Graphene suspended over grids for transmission electron microscopy (TEM) can have numerous interesting applications in studies of material properties for technological applications. Two recent publications from TU Wien demonstrate the use of graphene on TEM grids for studies of material quality and integration with indium oxide, another technologically relevant material.
The quality of growth of other materials on graphene is of fundamental importance for device applications. The crystallinity and orientation of indium oxide grown on graphene affects the quality of displays and sensors produced from such a heterostructure. In a study published in Advanced Functional Materials, researchers have shown that arrangement of indium oxide crystals on graphene depends on the pressure on which the crystals form. That can have a major impact on the application properties of the combined materials.
Crucial to the success of this study was the availability of free-standing graphene, on which indium oxide is grown. Having graphene which is suspended in vacuum provides a clean picture of the crystal structure, without any background from a substrate. This is achieved by using commercially available graphene suspended over a metallized mesh – a TEM grid. Transmission electron microscopy across such graphene has the best possible resolution, down to the atomic level.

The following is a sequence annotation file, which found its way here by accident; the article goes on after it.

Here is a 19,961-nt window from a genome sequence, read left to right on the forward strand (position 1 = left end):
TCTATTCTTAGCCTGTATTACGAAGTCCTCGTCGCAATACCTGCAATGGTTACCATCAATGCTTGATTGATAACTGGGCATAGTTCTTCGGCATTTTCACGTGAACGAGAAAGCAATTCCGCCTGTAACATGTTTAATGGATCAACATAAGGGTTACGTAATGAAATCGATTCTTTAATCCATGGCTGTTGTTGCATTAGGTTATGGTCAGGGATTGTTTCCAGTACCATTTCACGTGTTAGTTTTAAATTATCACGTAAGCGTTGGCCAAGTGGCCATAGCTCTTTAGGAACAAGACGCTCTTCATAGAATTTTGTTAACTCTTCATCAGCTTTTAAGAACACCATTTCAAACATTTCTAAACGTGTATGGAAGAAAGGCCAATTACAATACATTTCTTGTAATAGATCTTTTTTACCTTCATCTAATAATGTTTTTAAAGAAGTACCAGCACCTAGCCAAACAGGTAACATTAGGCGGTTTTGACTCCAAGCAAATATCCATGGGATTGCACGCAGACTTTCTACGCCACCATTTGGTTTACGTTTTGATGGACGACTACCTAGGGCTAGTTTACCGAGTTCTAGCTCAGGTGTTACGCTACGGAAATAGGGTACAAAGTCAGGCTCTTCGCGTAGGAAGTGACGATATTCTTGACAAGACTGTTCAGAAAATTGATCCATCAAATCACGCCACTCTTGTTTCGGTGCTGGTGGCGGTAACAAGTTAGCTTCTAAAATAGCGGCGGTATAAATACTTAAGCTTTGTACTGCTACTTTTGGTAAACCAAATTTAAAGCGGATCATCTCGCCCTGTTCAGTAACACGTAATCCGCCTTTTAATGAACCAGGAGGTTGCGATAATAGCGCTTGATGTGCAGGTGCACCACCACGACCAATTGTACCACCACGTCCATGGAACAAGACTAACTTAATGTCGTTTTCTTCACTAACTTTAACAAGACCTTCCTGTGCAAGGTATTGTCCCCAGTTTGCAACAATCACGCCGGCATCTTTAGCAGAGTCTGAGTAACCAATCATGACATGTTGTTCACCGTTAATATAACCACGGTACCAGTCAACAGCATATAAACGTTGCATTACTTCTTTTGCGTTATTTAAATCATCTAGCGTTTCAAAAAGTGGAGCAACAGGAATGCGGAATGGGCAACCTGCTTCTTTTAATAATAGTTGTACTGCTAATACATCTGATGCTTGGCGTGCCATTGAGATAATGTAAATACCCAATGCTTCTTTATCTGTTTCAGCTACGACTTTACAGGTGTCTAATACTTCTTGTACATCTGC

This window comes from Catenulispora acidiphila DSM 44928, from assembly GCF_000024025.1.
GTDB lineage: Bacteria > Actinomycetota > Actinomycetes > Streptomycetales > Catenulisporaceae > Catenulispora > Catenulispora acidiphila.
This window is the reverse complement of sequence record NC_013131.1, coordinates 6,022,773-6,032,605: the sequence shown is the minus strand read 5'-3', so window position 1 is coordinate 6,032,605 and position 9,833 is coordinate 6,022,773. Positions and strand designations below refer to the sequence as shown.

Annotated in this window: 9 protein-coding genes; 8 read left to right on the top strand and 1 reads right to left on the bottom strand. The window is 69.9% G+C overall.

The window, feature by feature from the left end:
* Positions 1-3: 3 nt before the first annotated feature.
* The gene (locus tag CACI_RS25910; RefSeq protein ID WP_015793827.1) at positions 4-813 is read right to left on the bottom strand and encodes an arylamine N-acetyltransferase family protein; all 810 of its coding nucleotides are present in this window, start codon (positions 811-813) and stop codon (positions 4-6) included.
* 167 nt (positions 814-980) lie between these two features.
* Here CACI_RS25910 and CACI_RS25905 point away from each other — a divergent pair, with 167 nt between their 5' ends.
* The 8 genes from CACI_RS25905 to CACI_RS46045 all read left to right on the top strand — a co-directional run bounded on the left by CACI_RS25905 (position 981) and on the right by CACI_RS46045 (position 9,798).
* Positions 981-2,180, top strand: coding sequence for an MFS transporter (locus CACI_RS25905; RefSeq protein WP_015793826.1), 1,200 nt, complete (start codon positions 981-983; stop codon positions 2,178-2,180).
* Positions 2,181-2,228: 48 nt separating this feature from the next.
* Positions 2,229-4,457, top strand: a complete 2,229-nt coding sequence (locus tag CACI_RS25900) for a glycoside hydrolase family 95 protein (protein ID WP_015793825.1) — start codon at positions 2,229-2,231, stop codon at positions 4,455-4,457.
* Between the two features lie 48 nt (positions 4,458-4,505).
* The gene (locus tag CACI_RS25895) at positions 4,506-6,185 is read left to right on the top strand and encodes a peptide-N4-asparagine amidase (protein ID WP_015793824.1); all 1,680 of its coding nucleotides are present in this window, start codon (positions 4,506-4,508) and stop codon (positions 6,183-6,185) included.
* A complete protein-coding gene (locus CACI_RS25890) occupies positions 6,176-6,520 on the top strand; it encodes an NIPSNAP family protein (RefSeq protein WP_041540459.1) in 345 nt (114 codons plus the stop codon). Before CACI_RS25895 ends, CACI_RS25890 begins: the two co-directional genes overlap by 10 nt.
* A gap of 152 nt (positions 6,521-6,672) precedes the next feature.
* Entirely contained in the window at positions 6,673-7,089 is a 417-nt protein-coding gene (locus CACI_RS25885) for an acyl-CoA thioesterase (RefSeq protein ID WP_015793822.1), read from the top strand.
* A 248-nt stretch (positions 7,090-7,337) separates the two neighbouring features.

In a second study, the team of scientists showed that graphene on TEM grids can be used to gauge the quality of the graphene itself. Although grown at a high quality on metal substrates with chemical vapour deposition, transfer of graphene to any useful substrate or a TEM grid requires first coating it with a transfer polymer. Numerous polymer removal processes are used at the industrial scale today, nevertheless it has been shown that some residue persists regardless of the cleaning process. The amount of residue directly impacts graphene film performance.